The primary aim of cancer screening programs is to reduce the rate of death from cancer. To be effective, screening must detect potential life-threatening cancers at an early curable stage and reduce the incidence of late-stage cancer. It is clear that misdiagnosis (overdiagnosis) of tumors unlikely to cause illness will subject women to unnecessary harmful treatment (various combinations of surgery, radiation therapy, hormonal therapy, and chemotherapy).
This study investigated trends over 3 decades of screening mammography in the incidence of early-stage breast cancer (ductal carcinoma in situ [DCIS] or localized disease) and late-stage breast cancer (regional or distant disease) among women 40 years or older. Surveillance, Epidemiology, and End Results (SEER) data for 1976 through 2008 were used to determine whether increased detection of early-stage cancers would result in reduction in the incidence of late-stage cancers. Data were adjusted for the transient excess incidence associated with hormone replacement therapy and for trends in the incidence of breast cancer among women younger than 40 years.
The data show that use of screening mammography in the United States over the past 3 decades has doubled the number of cases of early-stage breast cancer detected each year (from 112 to 234 cases per 100,000 women—representing an absolute increase of 122 cases per 100,000 women). During this same study period, there was only an 8% decrease in the rate at which women present with late-stage cancer (from 102 to 94 cases per 100,000 women—an absolute decrease of 8 cases per 100,000 women). Assuming a constant underlying disease burden in these women, only 8 of the 122 additional early-stage cancers diagnosed were destined to progress to advanced disease, which implies a detection of 114 excess cases per 100,000 women. During the study period, screening detected tumors in more than 1 million US women that would have not resulted in clinical symptoms. In 2008, it is estimated that breast cancer was overdiagnosed in more than 70,000 women, accounting for 31% of all breast cancers detected.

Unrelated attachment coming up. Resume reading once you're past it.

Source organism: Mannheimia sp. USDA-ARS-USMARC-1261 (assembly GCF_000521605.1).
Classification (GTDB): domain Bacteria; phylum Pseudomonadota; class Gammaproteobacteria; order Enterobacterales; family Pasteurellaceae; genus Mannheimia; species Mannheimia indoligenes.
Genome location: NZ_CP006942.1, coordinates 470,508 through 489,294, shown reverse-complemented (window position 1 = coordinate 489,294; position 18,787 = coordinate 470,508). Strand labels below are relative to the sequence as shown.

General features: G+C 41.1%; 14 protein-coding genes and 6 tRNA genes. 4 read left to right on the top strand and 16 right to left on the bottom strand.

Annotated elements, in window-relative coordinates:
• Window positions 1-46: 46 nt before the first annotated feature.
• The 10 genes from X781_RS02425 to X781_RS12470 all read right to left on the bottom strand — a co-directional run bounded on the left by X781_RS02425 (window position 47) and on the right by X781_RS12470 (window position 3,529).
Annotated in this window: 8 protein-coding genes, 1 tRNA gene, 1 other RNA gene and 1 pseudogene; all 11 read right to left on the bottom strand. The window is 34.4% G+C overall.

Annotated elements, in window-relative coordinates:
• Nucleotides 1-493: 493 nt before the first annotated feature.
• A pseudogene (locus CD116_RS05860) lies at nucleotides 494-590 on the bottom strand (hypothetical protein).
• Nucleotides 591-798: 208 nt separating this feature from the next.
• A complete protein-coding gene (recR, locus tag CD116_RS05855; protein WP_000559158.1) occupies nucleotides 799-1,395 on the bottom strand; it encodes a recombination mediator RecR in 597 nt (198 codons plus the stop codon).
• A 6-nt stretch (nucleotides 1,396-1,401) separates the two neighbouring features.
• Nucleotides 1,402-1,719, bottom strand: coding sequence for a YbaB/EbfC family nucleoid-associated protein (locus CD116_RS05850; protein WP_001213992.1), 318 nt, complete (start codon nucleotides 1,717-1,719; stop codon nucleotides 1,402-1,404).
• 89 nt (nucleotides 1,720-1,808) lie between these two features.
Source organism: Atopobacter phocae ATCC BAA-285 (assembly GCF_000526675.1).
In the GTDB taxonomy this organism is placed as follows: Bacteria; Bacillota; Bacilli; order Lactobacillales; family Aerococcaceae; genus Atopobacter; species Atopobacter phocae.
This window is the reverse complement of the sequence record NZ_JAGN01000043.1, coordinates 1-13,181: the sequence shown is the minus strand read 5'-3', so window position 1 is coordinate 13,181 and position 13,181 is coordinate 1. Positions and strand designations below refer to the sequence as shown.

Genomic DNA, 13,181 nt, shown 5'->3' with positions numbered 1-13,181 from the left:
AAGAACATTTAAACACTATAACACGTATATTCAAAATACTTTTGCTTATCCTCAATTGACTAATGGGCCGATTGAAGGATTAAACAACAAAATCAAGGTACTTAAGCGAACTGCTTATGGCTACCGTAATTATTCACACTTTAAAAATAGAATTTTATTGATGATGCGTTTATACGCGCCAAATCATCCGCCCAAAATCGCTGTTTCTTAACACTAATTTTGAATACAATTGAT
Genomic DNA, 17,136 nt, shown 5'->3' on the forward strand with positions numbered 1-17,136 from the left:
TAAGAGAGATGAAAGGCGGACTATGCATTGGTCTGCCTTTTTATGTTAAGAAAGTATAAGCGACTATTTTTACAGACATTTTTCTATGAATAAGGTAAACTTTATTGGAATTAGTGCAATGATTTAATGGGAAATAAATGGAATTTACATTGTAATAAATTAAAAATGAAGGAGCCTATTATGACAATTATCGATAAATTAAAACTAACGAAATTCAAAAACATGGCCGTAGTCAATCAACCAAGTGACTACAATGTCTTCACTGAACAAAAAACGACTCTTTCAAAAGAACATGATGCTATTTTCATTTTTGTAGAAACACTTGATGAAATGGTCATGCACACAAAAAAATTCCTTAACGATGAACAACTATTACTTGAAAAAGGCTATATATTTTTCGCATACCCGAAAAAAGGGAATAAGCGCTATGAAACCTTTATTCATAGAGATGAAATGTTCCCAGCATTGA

These findings indicate that screening is associated with substantial over diagnosis, accounting for nearly a third of all newly diagnosed breast cancers, while having only a small effect on the rate of death from breast cancer. These data raise serious concerns over the value of screening mammography.